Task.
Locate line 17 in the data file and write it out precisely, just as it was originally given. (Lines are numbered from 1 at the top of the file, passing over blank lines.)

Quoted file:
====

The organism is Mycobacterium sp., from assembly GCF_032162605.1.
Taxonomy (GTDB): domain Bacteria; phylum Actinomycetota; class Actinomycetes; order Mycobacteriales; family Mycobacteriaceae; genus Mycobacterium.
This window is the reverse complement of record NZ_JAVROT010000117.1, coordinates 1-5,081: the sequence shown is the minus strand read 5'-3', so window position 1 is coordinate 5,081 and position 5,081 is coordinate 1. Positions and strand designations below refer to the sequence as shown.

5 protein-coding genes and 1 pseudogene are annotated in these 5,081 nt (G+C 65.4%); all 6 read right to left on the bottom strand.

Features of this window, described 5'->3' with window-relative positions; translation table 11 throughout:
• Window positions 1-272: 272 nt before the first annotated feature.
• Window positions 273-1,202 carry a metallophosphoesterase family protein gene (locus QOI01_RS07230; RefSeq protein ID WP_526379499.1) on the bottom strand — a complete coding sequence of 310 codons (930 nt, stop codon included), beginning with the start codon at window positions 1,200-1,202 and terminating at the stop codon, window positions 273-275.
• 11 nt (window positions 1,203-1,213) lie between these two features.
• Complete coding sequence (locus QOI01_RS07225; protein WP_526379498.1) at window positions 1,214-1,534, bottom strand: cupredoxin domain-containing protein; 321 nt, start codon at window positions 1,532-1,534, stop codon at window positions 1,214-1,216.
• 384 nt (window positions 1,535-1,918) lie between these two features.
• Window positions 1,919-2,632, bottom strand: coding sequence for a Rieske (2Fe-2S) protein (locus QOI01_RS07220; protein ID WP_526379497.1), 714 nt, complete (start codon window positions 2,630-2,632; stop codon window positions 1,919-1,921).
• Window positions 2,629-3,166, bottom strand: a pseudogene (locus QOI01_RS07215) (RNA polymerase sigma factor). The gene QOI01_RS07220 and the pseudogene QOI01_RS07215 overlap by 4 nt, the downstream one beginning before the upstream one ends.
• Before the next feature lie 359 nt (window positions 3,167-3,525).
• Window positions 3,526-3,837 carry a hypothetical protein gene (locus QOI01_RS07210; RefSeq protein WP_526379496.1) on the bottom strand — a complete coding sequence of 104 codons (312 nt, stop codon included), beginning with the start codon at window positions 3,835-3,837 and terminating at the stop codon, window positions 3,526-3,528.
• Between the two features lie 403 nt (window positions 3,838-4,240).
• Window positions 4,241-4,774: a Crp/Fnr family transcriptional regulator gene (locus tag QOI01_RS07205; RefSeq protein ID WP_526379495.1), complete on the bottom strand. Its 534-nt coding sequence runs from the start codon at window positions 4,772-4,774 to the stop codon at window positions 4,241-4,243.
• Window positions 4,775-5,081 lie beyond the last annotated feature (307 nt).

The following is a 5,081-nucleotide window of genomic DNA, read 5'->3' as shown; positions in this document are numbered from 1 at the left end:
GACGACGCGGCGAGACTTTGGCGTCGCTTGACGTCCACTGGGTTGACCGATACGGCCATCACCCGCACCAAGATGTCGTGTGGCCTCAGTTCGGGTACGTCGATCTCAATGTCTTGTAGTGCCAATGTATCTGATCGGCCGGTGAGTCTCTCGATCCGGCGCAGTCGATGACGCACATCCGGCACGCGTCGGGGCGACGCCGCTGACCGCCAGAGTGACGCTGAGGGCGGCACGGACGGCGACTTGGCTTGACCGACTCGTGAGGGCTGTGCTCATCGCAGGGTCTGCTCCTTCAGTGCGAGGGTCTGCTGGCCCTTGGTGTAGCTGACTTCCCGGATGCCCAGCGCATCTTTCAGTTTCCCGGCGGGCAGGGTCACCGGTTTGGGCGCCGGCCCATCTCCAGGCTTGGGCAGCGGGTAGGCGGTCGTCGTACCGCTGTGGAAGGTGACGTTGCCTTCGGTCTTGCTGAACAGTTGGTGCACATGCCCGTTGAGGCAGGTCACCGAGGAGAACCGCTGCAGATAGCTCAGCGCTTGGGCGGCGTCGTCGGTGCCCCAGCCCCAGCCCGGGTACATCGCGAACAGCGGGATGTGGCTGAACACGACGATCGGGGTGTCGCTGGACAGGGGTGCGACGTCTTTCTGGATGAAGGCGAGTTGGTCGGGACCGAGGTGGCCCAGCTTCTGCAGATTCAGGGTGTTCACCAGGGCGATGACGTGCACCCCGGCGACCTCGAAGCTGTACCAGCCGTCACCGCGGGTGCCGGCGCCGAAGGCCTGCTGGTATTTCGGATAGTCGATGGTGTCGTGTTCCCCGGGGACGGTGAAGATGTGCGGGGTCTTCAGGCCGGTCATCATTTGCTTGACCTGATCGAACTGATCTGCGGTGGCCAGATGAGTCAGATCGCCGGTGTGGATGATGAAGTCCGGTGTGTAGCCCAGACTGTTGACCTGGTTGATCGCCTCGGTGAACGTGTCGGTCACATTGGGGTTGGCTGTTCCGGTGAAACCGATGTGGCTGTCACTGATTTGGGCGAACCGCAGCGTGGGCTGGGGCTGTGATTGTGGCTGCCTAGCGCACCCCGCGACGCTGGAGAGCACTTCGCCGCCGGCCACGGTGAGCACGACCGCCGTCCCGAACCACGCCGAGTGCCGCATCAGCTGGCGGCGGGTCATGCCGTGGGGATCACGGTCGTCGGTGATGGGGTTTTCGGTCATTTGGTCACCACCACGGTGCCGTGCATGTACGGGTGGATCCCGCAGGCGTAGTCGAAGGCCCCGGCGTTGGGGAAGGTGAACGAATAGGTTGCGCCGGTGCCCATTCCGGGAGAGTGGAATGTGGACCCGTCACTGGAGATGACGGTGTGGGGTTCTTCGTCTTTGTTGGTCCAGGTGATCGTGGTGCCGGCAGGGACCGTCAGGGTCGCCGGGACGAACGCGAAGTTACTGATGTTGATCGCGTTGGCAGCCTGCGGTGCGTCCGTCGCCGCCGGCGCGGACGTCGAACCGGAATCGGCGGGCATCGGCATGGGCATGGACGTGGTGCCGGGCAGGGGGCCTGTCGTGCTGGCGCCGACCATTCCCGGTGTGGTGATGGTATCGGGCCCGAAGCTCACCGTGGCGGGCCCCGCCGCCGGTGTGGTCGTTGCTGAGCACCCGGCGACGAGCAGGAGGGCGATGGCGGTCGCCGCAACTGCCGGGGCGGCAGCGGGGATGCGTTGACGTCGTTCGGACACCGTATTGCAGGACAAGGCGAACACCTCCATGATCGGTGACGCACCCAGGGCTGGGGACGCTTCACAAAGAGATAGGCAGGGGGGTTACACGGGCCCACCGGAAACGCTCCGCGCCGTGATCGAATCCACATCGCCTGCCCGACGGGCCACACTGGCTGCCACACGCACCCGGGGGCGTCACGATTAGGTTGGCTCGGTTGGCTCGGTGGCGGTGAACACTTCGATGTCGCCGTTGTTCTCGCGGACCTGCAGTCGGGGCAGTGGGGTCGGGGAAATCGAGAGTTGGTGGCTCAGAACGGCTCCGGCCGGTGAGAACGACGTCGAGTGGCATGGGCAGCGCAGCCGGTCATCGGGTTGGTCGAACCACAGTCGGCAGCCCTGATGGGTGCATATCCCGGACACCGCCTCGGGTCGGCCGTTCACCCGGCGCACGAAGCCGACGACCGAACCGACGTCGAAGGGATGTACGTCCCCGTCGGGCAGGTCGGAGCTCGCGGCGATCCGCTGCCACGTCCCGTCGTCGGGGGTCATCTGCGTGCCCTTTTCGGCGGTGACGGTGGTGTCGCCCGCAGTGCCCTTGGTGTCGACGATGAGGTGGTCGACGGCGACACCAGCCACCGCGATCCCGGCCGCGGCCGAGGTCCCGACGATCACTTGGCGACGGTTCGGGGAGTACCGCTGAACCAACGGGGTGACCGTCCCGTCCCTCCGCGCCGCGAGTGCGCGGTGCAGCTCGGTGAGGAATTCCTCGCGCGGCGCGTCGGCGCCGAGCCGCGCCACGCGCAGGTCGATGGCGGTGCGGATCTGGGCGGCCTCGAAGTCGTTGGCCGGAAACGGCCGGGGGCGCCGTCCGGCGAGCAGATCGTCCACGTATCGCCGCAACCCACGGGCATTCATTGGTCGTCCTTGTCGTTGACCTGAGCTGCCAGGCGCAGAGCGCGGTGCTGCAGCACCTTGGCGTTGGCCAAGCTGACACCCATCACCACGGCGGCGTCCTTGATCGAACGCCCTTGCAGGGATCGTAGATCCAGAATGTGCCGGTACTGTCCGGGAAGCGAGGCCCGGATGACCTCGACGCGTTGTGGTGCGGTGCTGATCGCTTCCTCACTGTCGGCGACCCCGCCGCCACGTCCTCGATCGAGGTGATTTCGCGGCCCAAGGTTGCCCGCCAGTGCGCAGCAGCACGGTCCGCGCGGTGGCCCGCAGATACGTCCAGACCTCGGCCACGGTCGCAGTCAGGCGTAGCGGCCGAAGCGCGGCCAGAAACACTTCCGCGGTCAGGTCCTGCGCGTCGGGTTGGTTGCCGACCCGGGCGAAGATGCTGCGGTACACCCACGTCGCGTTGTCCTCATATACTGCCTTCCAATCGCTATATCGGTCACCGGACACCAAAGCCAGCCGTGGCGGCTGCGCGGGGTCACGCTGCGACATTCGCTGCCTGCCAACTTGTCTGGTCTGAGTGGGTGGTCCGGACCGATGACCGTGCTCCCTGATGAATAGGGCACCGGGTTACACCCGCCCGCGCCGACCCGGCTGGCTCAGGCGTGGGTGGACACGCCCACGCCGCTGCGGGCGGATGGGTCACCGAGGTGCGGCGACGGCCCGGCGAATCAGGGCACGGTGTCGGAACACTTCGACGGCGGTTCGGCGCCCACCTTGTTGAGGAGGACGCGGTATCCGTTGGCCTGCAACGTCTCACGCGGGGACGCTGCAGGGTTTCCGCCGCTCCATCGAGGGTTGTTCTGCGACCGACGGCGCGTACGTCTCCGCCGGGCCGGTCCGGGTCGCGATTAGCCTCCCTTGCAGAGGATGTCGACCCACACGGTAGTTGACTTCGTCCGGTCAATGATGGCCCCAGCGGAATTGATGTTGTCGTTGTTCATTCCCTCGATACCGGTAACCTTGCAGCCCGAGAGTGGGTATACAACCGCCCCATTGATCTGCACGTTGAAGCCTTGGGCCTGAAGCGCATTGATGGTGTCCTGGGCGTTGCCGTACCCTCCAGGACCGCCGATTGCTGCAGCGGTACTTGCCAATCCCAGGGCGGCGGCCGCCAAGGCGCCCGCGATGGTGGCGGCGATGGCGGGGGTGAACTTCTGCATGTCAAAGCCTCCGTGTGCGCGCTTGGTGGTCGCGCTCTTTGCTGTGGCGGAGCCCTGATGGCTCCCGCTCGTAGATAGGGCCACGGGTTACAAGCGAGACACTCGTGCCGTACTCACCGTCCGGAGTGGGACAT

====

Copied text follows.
• Window positions 4,775-5,081 lie beyond the last annotated feature (307 nt).